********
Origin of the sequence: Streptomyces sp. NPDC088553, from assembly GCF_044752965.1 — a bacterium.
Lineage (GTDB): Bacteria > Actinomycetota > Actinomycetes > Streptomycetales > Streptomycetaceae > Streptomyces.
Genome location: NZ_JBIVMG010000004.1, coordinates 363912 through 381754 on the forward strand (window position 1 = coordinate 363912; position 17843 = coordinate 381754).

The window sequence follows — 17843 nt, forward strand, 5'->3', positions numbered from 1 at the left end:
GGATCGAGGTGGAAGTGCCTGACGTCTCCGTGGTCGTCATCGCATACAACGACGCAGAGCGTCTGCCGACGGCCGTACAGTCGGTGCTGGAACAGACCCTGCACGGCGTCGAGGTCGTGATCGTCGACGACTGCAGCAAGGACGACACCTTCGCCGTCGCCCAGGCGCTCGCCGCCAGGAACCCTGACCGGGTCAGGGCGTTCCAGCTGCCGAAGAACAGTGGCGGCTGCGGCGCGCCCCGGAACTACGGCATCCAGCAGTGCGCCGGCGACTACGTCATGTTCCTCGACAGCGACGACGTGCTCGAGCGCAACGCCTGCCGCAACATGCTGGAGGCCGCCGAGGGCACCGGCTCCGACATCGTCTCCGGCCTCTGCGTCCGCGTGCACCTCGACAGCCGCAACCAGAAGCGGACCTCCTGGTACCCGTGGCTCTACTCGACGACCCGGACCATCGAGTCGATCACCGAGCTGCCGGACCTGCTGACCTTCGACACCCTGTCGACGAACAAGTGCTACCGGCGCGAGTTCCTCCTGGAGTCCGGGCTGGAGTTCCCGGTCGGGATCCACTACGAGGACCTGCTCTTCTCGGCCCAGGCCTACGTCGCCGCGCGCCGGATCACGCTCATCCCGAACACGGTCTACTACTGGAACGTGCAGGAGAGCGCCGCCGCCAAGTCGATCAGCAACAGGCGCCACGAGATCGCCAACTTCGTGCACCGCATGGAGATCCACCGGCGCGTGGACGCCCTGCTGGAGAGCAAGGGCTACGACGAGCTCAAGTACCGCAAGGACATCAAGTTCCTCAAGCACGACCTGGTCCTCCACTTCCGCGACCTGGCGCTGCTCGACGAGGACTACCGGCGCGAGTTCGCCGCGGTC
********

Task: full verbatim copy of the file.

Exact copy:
Origin of the sequence: Streptomyces sp. NPDC088553, from assembly GCF_044752965.1 — a bacterium.
Lineage (GTDB): Bacteria > Actinomycetota > Actinomycetes > Streptomycetales > Streptomycetaceae > Streptomyces.
Genome location: NZ_JBIVMG010000004.1, coordinates 363912 through 381754 on the forward strand (window position 1 = coordinate 363912; position 17843 = coordinate 381754).

The window sequence follows — 17843 nt, forward strand, 5'->3', positions numbered from 1 at the left end:
GGATCGAGGTGGAAGTGCCTGACGTCTCCGTGGTCGTCATCGCATACAACGACGCAGAGCGTCTGCCGACGGCCGTACAGTCGGTGCTGGAACAGACCCTGCACGGCGTCGAGGTCGTGATCGTCGACGACTGCAGCAAGGACGACACCTTCGCCGTCGCCCAGGCGCTCGCCGCCAGGAACCCTGACCGGGTCAGGGCGTTCCAGCTGCCGAAGAACAGTGGCGGCTGCGGCGCGCCCCGGAACTACGGCATCCAGCAGTGCGCCGGCGACTACGTCATGTTCCTCGACAGCGACGACGTGCTCGAGCGCAACGCCTGCCGCAACATGCTGGAGGCCGCCGAGGGCACCGGCTCCGACATCGTCTCCGGCCTCTGCGTCCGCGTGCACCTCGACAGCCGCAACCAGAAGCGGACCTCCTGGTACCCGTGGCTCTACTCGACGACCCGGACCATCGAGTCGATCACCGAGCTGCCGGACCTGCTGACCTTCGACACCCTGTCGACGAACAAGTGCTACCGGCGCGAGTTCCTCCTGGAGTCCGGGCTGGAGTTCCCGGTCGGGATCCACTACGAGGACCTGCTCTTCTCGGCCCAGGCCTACGTCGCCGCGCGCCGGATCACGCTCATCCCGAACACGGTCTACTACTGGAACGTGCAGGAGAGCGCCGCCGCCAAGTCGATCAGCAACAGGCGCCACGAGATCGCCAACTTCGTGCACCGCATGGAGATCCACCGGCGCGTGGACGCCCTGCTGGAGAGCAAGGGCTACGACGAGCTCAAGTACCGCAAGGACATCAAGTTCCTCAAGCACGACCTGGTCCTCCACTTCCGCGACCTGGCGCTGCTCGACGAGGACTACCGGCGCGAGTTCGCCGCGGTC